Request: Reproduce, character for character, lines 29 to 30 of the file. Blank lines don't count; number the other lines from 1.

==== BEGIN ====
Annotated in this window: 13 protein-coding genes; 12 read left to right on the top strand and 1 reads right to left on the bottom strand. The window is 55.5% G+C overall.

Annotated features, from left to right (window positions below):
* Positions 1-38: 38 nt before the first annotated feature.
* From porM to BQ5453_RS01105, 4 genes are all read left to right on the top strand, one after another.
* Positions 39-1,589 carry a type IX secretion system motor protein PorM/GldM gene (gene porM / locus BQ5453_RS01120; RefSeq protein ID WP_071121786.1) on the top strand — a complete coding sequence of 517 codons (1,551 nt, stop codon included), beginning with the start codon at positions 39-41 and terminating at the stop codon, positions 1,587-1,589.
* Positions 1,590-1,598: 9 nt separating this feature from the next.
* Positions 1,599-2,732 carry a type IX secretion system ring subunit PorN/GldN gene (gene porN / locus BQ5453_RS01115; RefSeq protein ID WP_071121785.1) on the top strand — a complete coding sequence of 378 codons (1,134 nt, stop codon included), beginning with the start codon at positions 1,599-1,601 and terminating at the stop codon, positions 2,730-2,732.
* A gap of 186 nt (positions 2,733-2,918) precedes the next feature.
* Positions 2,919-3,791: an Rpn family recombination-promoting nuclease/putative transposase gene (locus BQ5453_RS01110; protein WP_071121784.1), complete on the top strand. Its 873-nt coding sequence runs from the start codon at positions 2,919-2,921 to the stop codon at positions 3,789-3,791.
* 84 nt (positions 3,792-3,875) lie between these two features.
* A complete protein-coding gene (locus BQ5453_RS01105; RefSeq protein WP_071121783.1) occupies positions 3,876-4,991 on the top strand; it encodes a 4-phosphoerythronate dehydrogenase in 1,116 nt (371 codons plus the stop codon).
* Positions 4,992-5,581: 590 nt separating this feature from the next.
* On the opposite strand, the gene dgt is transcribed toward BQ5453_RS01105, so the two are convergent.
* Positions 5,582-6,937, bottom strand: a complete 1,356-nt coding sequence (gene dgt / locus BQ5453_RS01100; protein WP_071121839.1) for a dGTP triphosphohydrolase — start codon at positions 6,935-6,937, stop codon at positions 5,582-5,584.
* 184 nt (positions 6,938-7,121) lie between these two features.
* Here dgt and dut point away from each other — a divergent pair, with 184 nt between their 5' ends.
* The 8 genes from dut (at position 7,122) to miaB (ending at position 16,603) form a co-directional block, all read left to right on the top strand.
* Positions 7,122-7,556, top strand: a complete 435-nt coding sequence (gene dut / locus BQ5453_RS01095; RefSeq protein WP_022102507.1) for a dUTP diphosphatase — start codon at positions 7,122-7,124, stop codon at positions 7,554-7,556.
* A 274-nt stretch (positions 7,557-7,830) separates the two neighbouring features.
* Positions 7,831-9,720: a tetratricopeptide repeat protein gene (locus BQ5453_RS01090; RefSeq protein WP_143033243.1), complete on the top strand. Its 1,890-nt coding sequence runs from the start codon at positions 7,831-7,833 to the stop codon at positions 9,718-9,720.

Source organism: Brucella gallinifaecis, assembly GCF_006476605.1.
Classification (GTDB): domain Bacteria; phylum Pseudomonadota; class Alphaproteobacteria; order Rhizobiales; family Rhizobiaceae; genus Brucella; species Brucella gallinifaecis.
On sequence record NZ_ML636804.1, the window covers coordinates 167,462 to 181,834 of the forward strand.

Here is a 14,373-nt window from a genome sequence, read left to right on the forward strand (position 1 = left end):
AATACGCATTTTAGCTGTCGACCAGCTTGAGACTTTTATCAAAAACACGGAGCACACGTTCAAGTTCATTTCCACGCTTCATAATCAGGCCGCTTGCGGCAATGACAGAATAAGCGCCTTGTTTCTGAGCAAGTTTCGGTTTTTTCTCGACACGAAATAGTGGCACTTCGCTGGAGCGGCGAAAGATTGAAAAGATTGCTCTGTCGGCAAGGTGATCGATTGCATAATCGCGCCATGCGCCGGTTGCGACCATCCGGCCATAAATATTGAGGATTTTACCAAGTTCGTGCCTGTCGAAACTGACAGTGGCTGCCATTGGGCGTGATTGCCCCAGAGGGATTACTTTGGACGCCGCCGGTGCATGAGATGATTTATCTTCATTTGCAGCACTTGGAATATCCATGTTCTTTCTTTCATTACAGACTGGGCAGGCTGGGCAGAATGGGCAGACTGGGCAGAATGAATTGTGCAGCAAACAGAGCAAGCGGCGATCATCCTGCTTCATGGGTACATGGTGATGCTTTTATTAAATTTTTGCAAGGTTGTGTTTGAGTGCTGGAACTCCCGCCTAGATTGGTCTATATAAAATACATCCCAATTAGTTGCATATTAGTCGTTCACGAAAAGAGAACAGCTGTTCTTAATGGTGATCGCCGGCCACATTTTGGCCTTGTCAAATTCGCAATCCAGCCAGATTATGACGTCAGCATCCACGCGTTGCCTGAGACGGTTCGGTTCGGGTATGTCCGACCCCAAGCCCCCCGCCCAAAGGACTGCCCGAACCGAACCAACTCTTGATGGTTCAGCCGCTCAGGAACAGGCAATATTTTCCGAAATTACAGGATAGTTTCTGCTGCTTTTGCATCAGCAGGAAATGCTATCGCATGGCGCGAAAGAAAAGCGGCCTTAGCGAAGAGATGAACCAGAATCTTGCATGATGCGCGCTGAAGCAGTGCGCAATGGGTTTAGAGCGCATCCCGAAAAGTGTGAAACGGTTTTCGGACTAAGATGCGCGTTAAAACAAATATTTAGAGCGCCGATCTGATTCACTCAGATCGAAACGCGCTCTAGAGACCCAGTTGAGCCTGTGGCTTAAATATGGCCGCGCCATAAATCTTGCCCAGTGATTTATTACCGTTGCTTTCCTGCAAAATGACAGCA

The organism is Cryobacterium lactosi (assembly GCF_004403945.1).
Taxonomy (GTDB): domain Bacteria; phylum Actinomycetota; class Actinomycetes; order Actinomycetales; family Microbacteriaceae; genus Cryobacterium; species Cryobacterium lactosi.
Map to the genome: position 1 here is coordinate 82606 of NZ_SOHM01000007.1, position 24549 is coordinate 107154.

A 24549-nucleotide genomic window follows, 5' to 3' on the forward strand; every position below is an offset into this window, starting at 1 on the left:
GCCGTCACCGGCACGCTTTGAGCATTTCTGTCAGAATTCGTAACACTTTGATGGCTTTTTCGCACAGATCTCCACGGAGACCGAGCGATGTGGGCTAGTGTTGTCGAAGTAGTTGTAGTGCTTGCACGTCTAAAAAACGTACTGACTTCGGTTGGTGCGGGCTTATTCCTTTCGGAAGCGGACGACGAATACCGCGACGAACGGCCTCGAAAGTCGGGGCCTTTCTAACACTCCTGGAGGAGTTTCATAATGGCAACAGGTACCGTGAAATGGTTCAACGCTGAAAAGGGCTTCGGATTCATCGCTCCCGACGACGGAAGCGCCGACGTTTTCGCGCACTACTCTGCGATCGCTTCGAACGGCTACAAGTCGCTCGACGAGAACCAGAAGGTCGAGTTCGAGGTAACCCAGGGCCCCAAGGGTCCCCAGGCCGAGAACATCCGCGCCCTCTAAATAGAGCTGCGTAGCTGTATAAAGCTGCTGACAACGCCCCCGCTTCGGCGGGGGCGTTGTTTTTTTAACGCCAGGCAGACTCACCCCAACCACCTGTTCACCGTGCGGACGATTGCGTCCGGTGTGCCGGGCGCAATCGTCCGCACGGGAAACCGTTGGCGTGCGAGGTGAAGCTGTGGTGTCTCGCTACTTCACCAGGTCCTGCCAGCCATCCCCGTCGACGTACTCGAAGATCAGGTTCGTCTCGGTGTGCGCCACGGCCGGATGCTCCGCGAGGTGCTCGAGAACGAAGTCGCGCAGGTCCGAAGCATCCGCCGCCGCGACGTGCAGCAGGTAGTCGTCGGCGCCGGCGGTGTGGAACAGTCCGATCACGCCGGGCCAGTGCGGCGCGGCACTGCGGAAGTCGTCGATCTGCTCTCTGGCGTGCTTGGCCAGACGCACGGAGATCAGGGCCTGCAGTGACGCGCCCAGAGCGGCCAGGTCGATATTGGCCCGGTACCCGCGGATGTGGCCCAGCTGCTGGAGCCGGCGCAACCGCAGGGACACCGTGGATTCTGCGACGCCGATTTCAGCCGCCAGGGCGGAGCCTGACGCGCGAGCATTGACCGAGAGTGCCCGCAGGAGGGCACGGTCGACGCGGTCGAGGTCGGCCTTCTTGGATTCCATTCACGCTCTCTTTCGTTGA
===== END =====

A 24549-nucleotide genomic window follows, 5' to 3' on the forward strand; every position below is an offset into this window, starting at 1 on the left:
GCCGTCACCGGCACGCTTTGAGCATTTCTGTCAGAATTCGTAACACTTTGATGGCTTTTTCGCACAGATCTCCACGGAGACCGAGCGATGTGGGCTAGTGTTGTCGAAGTAGTTGTAGTGCTTGCACGTCTAAAAAACGTACTGACTTCGGTTGGTGCGGGCTTATTCCTTTCGGAAGCGGACGACGAATACCGCGACGAACGGCCTCGAAAGTCGGGGCCTTTCTAACACTCCTGGAGGAGTTTCATAATGGCAACAGGTACCGTGAAATGGTTCAACGCTGAAAAGGGCTTCGGATTCATCGCTCCCGACGACGGAAGCGCCGACGTTTTCGCGCACTACTCTGCGATCGCTTCGAACGGCTACAAGTCGCTCGACGAGAACCAGAAGGTCGAGTTCGAGGTAACCCAGGGCCCCAAGGGTCCCCAGGCCGAGAACATCCGCGCCCTCTAAATAGAGCTGCGTAGCTGTATAAAGCTGCTGACAACGCCCCCGCTTCGGCGGGGGCGTTGTTTTTTTAACGCCAGGCAGACTCACCCCAACCACCTGTTCACCGTGCGGACGATTGCGTCCGGTGTGCCGGGCGCAATCGTCCGCACGGGAAACCGTTGGCGTGCGAGGTGAAGCTGTGGTGTCTCGCTACTTCACCAGGTCCTGCCAGCCATCCCCGTCGACGTACTCGAAGATCAGGTTCGTCTCGGTGTGCGCCACGGCCGGATGCTCCGCGAGGTGCTCGAGAACGAAGTCGCGCAGGTCCGAAGCATCCGCCGCCGCGACGTGCAGCAGGTAGTCGTCGGCGCCGGCGGTGTGGAACAGTCCGATCACGCCGGGCCAGTGCGGCGCGGCACTGCGGAAGTCGTCGATCTGCTCTCTGGCGTGCTTGGCCAGACGCACGGAGATCAGGGCCTGCAGTGACGCGCCCAGAGCGGCCAGGTCGATATTGGCCCGGTACCCGCGGATGTGGCCCAGCTGCTGGAGCCGGCGCAACCGCAGGGACACCGTGGATTCTGCGACGCCGATTTCAGCCGCCAGGGCGGAGCCTGACGCGCGAGCATTGACCGAGAGTGCCCGCAGGAGGGCACGGTCGACGCGGTCGAGGTCGGCCTTCTTGGATTCCATTCACGCTCTCTTTCGTTGA